Last week, the U.S. Federal Trade Commission (FTC) unanimously agreed to dismiss its challenge to a West Virginia hospital merger between Cabell Huntington (W.Va.) Hospital and St. Mary’s Medical Center. The FTC’s vote to voluntarily dismiss its complaint is one of the exceedingly rare occasions on which the FTC has dropped an active challenge to a hospital merger and perhaps the first time it has done so on “state action” immunity grounds.
Proceedings before the FTC administrative law judge date back to November 2015 when FTC staff filed a complaint alleging that the combination of the two hospitals would create a near monopoly over general acute care inpatient hospital services and outpatient surgical services in Huntington, WV and adjacent counties. With overwhelming local support for the merger, including the support of the West Virginia Attorney General, the hospitals pursued a legislative path forward while also litigating against FTC staff and clearing state regulatory hurdles. The legislative solution ultimately resulted in West Virginia Gov. Earl Ray Tomblin signing a new law in March, placing the regulation of certain hospital mergers in the hands of a state agency and, in the process, immunizing those mergers from federal antitrust scrutiny, effectively allowing this merger to move forward.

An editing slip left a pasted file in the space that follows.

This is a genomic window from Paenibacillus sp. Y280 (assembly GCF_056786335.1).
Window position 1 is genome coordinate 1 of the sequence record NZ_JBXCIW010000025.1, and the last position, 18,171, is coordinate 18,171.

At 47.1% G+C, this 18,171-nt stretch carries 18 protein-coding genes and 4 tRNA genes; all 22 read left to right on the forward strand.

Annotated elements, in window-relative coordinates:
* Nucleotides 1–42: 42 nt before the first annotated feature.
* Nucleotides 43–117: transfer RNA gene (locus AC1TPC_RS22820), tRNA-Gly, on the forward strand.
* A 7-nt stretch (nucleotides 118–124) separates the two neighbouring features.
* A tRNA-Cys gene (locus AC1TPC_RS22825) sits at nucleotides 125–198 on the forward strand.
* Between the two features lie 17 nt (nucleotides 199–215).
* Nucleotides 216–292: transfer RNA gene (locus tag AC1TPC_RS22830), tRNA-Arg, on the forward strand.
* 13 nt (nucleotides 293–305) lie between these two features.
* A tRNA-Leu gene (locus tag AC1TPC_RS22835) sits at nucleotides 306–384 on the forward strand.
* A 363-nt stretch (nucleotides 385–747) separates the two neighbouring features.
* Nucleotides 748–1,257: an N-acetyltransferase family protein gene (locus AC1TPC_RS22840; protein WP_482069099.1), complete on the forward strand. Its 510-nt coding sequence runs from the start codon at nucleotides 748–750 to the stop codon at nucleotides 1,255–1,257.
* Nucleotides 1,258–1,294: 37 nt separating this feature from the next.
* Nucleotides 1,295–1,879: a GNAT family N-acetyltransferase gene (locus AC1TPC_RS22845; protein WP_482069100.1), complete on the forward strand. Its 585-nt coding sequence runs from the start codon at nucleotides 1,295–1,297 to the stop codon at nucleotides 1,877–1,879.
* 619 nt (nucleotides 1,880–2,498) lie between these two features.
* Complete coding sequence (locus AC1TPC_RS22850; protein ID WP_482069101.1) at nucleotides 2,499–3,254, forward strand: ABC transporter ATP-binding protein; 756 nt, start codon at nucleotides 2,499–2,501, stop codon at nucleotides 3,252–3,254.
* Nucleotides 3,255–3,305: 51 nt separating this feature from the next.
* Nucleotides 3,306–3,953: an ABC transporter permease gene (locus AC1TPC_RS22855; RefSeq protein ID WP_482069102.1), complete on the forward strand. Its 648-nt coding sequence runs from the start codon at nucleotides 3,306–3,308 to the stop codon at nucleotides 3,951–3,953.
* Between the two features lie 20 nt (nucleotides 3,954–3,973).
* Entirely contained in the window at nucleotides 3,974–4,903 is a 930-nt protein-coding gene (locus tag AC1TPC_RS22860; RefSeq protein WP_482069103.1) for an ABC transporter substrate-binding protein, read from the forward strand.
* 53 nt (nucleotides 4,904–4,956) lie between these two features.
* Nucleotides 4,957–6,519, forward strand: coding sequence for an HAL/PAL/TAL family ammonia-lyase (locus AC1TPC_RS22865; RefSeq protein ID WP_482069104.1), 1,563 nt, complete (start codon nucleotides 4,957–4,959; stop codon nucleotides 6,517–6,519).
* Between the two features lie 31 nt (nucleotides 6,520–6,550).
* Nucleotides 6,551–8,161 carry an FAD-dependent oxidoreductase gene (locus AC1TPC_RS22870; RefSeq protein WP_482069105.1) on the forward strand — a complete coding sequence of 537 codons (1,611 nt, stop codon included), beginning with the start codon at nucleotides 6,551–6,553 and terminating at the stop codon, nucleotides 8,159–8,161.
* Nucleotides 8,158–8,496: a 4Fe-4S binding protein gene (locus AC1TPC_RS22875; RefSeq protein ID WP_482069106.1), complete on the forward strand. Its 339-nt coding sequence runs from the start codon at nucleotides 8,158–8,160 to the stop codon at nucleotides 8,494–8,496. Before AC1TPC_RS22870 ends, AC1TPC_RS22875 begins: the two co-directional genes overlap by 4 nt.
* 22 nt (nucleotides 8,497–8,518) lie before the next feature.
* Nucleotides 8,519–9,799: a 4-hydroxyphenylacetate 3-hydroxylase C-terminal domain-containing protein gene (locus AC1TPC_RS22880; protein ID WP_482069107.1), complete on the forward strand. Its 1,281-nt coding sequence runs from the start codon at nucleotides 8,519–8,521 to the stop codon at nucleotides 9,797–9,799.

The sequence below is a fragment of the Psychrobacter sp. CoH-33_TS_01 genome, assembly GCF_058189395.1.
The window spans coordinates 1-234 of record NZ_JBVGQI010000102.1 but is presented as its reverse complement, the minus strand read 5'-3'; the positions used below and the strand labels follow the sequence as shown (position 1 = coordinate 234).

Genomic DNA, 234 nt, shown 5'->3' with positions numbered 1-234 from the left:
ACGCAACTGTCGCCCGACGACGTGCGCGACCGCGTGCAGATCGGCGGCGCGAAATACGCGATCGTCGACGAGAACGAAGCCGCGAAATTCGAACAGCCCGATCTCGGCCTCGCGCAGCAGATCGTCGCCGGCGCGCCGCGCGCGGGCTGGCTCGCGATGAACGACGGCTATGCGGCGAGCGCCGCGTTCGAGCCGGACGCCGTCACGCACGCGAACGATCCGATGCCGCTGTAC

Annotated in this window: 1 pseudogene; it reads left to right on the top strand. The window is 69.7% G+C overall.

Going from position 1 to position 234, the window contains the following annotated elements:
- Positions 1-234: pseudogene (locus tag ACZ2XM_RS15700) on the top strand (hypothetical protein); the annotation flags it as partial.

Believing that the combined hospitals will improve quality of care and expand services for patients in the region in a cost-efficient manner, the Foley team navigated St. Mary’s through the complex merger review process and advocated to the FTC and West Virginia Attorney General that the deal would have significant benefits for the community.
The Foley antitrust litigation team representing St. Mary’s Medical Center was led by partner David W. Simon with support from senior counsel Holden H. Brooks and Benjamin Dryden and litigation partner Brett Ludwig.